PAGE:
each corps, with all the trains, moved on an interior road direct to Louisville. The bridges over the Ogeechee and Rocky Comfort Creek had been destroyed by the enemy, but a pontoon bridge was soon constructed by Colonel Buell, and on the 29th both corps were encamped near Louisville.
Two divisions of the Fourteenth Corps left Louisville December 1, crossing Buck Head Creek five miles above the church, and passing through Habersham, reached Jacksonborough on the 5th. Baird's division moved from Louisville in support of the cavalry, and made a demonstration in the direction of Waynesborough, rejoining the corps at Jacksonborough. The Twentieth Corps left Louisville December 1, crossing Buck Head Creek at the church, and passing through Birdville struck the railroad leading from Millen to Augusta, five miles from Millen, and encamped on the 5th near Hunter's Mills. From Jacksonborough the Fourteenth Corps moved toward Savannah on the Augusta and Savannah road, the Twentieth Corps taking the road through Springfield. On the 10th of December my command reached the main line of the enemy's works in front of Savannah road, the Twentieth Corps taking the road through Springfield. On the 10th of December my command reached the main line of the enemy's works in front of Savannah, and took position, the Twentieth Corps on the left, with its left resting on the Savannah River, the Fourteenth on the right and connecting with the Seventeenth Cops beyond the canal near Lawson's plantation. Our line was estriver in such positions as prevented any boats from passing. The steamer Ida, while attempting to pass up from Savannah, on the 10th of December, was captured and burned. On the 12th two gun-boats and the steamer Resolute attempted to pass our batteries from above, but both gun-boats were driven back by Winegar's battery, and the steamer was so disabled that she fell into our hands. She was soon repaired, and has since been transferred to the quartermaster's department. On the 18th a brigade of the First Division, Twentieth Corps, was thrown across the river, and established near Izard's plantation, on the South Carolina shore, in a position which threatened the only line of communication still held by the enemy. A bridge in the meantime had been constructed by the enemy from the city to the South Carolina shore, and on the evening of December 20 he commenced the evacuation of the city. The movement was discovered at 3 a. m. on the 21st, ad my command was at once moved forward and occupied the city.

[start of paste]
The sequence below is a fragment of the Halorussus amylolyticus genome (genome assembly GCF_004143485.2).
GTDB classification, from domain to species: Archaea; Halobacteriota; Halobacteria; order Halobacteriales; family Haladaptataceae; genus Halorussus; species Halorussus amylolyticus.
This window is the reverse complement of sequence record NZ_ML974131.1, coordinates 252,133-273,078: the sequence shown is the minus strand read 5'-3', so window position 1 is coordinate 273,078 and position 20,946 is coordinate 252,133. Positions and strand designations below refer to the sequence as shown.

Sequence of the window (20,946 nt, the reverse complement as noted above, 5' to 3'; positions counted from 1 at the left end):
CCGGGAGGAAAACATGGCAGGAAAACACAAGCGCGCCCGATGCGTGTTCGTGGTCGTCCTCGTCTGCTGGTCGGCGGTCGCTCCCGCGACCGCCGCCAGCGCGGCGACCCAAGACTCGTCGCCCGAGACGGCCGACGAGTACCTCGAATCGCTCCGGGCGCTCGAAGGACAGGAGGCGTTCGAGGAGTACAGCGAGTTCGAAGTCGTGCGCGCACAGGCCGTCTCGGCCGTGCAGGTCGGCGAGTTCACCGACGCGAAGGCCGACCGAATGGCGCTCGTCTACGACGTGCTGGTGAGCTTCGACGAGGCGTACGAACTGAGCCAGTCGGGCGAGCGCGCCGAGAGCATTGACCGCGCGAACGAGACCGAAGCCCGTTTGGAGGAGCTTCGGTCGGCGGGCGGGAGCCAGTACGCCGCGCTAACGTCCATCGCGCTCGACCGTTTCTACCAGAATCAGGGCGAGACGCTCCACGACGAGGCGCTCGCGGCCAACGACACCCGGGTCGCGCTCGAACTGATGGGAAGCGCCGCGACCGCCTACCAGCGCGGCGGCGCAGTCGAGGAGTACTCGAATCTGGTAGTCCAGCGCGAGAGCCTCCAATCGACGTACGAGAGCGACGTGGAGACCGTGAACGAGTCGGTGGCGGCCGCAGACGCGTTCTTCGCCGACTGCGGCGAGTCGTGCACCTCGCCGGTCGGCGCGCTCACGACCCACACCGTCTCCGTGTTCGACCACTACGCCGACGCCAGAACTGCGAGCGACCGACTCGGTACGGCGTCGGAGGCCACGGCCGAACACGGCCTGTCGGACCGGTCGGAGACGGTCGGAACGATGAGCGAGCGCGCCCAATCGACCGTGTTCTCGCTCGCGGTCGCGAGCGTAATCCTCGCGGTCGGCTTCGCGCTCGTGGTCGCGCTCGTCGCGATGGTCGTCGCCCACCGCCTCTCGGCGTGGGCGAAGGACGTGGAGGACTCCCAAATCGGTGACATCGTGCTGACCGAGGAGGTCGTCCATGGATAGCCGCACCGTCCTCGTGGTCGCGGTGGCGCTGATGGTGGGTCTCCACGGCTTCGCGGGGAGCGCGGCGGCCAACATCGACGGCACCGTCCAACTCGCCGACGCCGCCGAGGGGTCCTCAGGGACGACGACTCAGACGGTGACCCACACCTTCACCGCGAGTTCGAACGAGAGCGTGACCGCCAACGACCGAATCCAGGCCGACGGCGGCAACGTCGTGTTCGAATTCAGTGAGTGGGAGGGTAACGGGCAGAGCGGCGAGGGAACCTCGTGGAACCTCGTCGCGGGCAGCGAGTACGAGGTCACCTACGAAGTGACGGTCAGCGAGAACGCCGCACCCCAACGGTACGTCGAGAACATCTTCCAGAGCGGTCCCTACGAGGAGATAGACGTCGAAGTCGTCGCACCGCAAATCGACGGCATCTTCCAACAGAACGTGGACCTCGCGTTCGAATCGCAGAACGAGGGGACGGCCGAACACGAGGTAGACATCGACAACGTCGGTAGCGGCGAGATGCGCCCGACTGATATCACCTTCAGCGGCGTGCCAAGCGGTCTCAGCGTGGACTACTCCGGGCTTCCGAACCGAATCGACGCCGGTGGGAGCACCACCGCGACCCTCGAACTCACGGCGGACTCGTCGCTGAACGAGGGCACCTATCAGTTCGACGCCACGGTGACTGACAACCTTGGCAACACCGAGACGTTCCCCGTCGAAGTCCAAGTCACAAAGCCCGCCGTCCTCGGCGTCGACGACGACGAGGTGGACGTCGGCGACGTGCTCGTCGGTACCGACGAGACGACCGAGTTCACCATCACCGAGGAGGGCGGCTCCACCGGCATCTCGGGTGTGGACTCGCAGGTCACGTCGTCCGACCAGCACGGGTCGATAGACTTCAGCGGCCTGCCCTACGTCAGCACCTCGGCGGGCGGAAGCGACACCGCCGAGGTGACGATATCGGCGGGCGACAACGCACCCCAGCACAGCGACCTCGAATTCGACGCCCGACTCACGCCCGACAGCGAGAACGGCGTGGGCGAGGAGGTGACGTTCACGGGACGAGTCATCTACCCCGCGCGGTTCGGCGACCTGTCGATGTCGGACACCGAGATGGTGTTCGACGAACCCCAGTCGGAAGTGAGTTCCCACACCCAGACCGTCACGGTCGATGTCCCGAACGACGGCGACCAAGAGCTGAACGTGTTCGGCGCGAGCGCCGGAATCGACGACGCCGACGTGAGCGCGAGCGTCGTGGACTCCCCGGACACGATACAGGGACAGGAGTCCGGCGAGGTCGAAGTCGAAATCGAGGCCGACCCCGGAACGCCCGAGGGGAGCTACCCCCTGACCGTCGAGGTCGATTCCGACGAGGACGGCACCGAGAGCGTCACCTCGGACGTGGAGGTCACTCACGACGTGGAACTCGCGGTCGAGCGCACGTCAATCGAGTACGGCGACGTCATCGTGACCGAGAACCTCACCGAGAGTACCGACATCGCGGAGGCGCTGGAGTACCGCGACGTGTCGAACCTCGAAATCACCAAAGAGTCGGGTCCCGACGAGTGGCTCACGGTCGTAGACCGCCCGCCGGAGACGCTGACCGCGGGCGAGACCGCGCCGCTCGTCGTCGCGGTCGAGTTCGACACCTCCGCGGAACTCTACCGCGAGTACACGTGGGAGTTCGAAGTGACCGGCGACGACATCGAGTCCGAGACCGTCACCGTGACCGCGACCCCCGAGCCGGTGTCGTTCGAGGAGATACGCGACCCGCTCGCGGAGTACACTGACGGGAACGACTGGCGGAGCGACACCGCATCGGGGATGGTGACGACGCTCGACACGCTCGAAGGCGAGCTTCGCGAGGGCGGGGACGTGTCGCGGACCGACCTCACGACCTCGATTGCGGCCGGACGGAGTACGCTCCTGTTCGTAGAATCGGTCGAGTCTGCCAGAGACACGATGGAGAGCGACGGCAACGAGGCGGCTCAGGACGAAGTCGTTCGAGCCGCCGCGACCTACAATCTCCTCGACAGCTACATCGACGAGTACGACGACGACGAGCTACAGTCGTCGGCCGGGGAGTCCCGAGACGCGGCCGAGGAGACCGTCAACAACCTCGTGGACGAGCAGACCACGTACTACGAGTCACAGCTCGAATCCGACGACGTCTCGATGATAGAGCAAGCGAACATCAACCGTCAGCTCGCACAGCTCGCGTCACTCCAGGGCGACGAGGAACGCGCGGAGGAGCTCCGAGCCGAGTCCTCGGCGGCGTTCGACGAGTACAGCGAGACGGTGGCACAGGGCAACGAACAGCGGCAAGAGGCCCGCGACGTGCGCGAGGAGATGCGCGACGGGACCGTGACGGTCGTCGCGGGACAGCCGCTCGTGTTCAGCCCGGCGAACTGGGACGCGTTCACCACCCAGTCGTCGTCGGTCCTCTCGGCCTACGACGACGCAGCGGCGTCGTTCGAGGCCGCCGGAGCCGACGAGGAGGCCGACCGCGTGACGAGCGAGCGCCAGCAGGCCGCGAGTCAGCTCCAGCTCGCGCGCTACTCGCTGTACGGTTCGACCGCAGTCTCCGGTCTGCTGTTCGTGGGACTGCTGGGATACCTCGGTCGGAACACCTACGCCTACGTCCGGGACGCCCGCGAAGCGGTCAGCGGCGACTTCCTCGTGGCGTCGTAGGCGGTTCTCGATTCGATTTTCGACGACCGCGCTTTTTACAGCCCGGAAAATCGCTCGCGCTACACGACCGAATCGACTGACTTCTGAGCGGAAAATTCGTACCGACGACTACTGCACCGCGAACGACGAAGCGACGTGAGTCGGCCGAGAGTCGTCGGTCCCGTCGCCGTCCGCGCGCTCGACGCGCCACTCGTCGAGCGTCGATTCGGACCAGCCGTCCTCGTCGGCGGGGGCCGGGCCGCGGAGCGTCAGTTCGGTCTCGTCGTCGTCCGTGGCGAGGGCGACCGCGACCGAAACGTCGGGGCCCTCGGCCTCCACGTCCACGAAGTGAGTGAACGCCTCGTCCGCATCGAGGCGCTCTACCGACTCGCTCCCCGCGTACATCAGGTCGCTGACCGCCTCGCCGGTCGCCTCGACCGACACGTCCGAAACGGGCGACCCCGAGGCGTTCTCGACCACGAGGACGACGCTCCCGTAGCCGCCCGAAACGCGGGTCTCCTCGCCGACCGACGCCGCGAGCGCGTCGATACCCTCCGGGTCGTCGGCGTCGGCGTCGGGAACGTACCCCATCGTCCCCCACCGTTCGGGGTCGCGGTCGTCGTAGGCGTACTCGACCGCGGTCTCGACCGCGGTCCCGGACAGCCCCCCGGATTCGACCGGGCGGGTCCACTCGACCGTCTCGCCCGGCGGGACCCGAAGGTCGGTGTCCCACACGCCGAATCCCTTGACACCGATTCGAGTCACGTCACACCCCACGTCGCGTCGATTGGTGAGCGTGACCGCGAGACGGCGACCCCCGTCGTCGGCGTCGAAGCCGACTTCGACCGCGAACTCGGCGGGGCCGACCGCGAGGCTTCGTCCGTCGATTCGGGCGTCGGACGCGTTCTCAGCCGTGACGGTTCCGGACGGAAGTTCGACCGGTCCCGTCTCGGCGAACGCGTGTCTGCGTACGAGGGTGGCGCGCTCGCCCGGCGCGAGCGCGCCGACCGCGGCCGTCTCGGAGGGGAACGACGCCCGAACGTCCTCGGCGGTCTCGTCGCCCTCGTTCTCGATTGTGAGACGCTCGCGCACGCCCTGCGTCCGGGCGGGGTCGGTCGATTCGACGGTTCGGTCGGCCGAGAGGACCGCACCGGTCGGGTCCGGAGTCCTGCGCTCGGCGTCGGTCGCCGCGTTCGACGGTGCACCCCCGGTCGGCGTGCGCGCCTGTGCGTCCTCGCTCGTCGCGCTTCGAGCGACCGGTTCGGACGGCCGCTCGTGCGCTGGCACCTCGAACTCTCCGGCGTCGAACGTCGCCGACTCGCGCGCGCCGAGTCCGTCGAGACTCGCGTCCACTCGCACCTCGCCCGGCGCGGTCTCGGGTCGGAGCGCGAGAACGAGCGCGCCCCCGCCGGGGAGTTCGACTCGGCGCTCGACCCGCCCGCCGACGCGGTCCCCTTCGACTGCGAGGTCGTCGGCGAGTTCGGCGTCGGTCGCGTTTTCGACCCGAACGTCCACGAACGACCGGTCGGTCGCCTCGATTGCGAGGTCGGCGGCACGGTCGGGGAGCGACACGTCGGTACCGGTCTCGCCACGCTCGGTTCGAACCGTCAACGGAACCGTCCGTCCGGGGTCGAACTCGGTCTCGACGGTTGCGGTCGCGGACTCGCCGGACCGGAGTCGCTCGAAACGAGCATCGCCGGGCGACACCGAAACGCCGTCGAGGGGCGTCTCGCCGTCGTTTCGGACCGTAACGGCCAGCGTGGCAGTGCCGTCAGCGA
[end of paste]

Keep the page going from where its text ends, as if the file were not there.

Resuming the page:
For a more detailed account of each day's operations, I respectfully refer you to the reports of Major General J. C. Davis, commanding Fourteenth Corps, and Brigadier General A. S. Williams, commanding Twentieth Corps, together with the reports of the subordinate commanders, all of which are herewith inclosed. So far as active opposition on the part of the enemy was concerned, there was hardly an event worthy of mention in a report of this nature. The only real annoyance we experienced was from the destruction of bridges, and the obstruction of roads by fallen timber, and these obstacles were very readily overcome.
The conduct of the officers and men on the march is worthy of the highest praise. They endured the fatigues of the march with cheerfulness, and were ever ready, even at the close of a long days' march, to use the ax and spade in removing obstructions and repairing roads and bridges.
The result of the campaign proves conclusively the particability of subsisting large bodies of troops upon the enemy's country. After leaving the section of country near Atlanta, which had already been